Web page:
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Topic: How to modify the voltage of solar charger? (Read 2502 times) previous topic - next topic

wvmarle

By and large Schottky diodes work the same as a normal diode - key differences are switching speed (very fast), forward voltage drop (low) and reverse current leakage (high - for a diode, that is, in the order of µA normally).
Quality of answers is related to the quality of questions. Good questions will get good answers. Useless answers are a sign of a poor question.

falexandru

Then I can mount a Shotky to prevent back-current to the PV panel and a Zener + resistor to regulate voltage to a value more than 4 V (to charge my 3 x 1.2 V NiMH AAA in series), right?

1steve

I have no idea what the 6 volt name means. My best guess is that the panel has enough over head that it will work with a solar controller to deliver 6 volts. I am more familiar with 12 volt panels and I know the no load voltage will be anywhere from 18 to 24 volts. Also the power rating is at the higher voltage. So a 100 watt 12 volt panel will not give 8.33 amps. (100w/12v=8.33a) It will be more likely (100w/18v=5.55a) 5.5amps.

falexandru

I brought the components:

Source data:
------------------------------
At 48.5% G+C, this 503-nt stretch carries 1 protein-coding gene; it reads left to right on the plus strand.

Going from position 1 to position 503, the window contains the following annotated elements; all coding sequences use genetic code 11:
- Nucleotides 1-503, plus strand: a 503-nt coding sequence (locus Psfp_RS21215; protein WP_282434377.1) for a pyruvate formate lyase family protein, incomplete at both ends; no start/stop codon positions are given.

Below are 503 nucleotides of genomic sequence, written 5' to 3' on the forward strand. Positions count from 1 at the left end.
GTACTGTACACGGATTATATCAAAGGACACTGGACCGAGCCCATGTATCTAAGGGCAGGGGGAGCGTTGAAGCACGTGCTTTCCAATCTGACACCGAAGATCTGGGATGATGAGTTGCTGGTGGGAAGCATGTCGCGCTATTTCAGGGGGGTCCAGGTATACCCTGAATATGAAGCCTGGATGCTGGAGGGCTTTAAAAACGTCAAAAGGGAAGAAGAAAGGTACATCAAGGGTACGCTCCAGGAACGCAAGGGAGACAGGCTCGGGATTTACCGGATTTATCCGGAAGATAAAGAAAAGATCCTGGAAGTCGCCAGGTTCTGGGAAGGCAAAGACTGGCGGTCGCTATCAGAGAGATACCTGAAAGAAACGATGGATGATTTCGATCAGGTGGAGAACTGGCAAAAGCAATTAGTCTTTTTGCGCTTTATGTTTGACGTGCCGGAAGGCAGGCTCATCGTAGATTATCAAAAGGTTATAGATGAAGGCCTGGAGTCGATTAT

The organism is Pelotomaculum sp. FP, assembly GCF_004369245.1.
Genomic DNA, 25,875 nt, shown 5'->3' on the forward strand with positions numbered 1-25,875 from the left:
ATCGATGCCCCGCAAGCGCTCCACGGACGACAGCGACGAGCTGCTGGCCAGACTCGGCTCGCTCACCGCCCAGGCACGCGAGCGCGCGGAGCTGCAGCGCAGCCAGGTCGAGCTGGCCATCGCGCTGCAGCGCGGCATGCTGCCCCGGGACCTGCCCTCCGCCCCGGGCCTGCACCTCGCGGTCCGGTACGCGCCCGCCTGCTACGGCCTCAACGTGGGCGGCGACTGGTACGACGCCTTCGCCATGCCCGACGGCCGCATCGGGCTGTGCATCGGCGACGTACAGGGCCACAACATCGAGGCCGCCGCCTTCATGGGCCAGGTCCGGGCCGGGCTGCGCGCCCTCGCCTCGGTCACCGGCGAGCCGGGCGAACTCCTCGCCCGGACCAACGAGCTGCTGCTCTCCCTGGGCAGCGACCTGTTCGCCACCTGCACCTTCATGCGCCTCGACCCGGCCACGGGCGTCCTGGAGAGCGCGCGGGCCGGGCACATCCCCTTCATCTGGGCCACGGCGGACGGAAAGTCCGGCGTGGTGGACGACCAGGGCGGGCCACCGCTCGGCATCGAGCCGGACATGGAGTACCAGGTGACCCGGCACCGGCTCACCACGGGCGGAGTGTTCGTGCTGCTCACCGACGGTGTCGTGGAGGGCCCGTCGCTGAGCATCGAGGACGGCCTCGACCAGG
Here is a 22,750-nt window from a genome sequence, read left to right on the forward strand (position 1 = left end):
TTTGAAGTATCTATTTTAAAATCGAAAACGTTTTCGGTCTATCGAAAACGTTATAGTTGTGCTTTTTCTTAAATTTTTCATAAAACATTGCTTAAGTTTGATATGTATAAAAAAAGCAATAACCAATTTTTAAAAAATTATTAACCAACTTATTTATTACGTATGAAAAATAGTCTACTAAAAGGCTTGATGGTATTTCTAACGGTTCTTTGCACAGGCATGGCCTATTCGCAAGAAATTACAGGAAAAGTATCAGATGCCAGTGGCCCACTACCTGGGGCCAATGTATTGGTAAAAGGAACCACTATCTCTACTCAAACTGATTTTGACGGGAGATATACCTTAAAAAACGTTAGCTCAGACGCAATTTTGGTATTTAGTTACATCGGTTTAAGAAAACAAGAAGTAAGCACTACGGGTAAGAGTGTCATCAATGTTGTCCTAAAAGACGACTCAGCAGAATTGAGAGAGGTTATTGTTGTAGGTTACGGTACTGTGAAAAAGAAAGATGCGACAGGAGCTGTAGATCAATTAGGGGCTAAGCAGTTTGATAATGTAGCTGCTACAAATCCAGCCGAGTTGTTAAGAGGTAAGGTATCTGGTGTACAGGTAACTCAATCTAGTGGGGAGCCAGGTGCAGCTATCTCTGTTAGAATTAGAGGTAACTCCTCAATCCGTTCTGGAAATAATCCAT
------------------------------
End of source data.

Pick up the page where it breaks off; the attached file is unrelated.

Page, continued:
1) 1 N 5822 Shotky diode -  1 pc
2) Z 4 V 3/0.5 W Zener diode  - 1 pc
3) resistor metal oxid 47/1 W 5%- 1 pc
4) resistor 200 Ohm/ 0.25 W - 1 pc
5) white LED 8mm -1 pc
6) Photovoltaic panel (poli-crystal) 1.1W/6V/200mA (note it is a much smaller one than the initial one)- 1 pc
7) 3.5 mm barrel jack - 1 pc
8) 3.5 mm barrel socket - 1 pc
9) black and red 2 wire (the type used for the speakers) - 2 m
10) perfboard  6 mmx4.5 mm - 1 pc
11)1.2 V 800 mAh AAA NiMH batteries - 1 pc
12) the case for the NiMh batteries (3 in series) - 1 pc
13) commuter 2 ways (2 throws?) - 1 pc

+ various PVC stripes, glue and screws, hooks.

Now, first problem to solve is to pick the right Zener out of the pile of diodes I got. I ordered a range of nominal voltages Zeners and  the seller packed all values together (Zeners are some 2 mm length => [emoticon punches to (my) head].

I will post the schematics asap - I am drawing it by hand.





 

falexandru

#34
May 26, 2018, 09:09 pm Last Edit: Jun 01, 2018, 10:32 pm by falexandru
and here it is the shematics

Parts as in the previous list:

R1 = 47 Ohm 1 W
R2 = 200 Ohm 0,25 W

C1= 4.7 uF (not sure I really need it, I know it may protect the active components from voltage spikes, but I cant figure out whether spikes have any chances to occur).

This time I am planning to solder components on the perfboard, in a clear design, components at some distance one to another.

I would be extremely happy if somebody more experienced than myself could spend some time to check the circuit. Thank you very very much!

I am going to first breadboard components and once everything is OK, I will proceed to the case and wiring design.

+++

The PV panel I use to prototype is smaller (200 mA) and less efficient (poly-ristal vs. mono-crystal) than the one I posted in the beginning. Reason ist double:
- it is three times cheaper - nice in this risky phase